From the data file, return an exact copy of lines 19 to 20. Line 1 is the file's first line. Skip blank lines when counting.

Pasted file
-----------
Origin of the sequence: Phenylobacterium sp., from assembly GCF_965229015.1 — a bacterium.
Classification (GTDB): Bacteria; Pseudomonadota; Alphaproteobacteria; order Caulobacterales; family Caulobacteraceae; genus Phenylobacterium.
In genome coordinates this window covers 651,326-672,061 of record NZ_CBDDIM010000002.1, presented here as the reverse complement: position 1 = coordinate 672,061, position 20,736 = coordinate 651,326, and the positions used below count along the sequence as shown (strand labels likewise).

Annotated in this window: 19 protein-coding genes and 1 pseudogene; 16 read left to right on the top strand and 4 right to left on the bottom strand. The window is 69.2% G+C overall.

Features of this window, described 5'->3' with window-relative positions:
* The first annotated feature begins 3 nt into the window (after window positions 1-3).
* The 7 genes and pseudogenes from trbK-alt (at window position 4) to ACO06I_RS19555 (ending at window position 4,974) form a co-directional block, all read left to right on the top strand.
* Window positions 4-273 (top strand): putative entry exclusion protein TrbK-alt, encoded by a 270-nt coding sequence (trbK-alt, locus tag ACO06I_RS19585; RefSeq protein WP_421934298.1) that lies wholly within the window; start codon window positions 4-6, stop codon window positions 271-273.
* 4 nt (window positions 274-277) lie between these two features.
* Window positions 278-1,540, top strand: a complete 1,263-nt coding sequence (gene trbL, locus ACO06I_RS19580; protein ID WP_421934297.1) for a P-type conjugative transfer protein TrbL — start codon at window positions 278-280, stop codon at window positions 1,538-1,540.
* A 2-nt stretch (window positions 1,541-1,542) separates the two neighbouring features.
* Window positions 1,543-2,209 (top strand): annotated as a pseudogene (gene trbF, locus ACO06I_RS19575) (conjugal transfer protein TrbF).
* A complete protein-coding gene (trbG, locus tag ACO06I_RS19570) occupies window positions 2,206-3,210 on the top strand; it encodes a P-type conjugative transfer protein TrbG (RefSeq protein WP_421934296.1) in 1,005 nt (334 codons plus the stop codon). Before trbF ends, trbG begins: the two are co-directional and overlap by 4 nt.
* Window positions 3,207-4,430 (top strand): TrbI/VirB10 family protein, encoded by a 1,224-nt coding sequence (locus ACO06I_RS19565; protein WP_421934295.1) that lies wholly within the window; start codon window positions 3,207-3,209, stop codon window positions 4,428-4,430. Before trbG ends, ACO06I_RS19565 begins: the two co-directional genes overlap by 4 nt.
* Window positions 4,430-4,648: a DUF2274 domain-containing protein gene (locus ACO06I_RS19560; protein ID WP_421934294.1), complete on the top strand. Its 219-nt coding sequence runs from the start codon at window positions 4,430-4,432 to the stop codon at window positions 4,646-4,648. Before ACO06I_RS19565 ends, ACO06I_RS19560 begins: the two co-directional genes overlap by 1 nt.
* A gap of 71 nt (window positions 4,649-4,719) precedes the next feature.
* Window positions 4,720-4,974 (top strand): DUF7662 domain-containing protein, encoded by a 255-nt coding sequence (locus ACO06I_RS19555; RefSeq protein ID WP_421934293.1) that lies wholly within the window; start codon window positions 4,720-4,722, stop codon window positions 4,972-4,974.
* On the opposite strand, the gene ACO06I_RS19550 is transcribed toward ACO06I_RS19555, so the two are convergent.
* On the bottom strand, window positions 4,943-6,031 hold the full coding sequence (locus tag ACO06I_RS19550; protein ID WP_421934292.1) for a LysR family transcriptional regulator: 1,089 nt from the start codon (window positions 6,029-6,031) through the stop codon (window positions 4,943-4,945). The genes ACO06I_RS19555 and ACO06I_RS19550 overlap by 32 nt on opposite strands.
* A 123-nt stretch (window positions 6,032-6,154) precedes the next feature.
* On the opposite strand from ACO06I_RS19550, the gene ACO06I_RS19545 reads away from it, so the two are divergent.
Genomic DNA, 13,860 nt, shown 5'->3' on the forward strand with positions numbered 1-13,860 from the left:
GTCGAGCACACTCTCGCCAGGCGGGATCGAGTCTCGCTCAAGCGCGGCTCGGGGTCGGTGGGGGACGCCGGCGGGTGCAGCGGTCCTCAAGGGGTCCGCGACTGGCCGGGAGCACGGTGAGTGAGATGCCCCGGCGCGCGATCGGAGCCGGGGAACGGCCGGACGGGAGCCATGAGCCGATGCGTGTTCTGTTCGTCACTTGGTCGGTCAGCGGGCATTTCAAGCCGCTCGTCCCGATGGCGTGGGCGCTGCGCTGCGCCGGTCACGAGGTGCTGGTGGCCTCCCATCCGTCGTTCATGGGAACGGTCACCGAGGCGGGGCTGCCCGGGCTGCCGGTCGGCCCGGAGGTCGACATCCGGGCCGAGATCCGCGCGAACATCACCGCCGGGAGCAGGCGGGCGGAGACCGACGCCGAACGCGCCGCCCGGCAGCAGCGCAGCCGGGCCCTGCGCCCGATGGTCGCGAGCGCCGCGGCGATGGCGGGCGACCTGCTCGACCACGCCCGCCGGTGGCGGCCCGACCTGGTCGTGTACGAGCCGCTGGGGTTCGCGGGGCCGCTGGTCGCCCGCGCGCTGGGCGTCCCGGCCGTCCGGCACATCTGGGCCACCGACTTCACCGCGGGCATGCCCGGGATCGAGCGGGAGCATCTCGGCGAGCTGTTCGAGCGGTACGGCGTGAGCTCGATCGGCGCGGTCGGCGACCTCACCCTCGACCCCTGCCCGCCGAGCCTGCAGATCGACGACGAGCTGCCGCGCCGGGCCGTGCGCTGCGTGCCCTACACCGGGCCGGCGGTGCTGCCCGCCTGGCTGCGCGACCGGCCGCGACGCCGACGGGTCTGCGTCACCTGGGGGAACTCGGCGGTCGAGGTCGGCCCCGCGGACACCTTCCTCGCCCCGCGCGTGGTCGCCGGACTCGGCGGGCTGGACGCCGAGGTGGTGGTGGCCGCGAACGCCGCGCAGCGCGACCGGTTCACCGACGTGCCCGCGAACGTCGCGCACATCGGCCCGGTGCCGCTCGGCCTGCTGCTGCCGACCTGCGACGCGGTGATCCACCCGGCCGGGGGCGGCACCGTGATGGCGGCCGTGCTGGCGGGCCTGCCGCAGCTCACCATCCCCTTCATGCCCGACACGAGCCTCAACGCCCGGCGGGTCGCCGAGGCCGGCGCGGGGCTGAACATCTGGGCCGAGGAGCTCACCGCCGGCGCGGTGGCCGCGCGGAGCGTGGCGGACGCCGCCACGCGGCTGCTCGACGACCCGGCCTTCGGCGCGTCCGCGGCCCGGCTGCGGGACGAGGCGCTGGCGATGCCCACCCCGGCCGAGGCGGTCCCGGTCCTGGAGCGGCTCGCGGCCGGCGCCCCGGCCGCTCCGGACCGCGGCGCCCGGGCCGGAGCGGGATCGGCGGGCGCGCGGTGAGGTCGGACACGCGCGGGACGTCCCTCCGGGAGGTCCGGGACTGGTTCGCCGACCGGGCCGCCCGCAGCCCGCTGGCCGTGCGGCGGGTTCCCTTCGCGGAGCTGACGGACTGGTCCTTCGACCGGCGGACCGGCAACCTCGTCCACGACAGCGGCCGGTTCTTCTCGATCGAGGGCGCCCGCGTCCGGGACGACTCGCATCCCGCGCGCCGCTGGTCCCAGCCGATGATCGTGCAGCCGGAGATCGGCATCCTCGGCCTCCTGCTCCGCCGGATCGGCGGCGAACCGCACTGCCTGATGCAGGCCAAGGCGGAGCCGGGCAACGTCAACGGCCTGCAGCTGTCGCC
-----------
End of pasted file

* On the bottom strand, window positions 4,943-6,031 hold the full coding sequence (locus tag ACO06I_RS19550; protein ID WP_421934292.1) for a LysR family transcriptional regulator: 1,089 nt from the start codon (window positions 6,029-6,031) through the stop codon (window positions 4,943-4,945). The genes ACO06I_RS19555 and ACO06I_RS19550 overlap by 32 nt on opposite strands.
* A 123-nt stretch (window positions 6,032-6,154) precedes the next feature.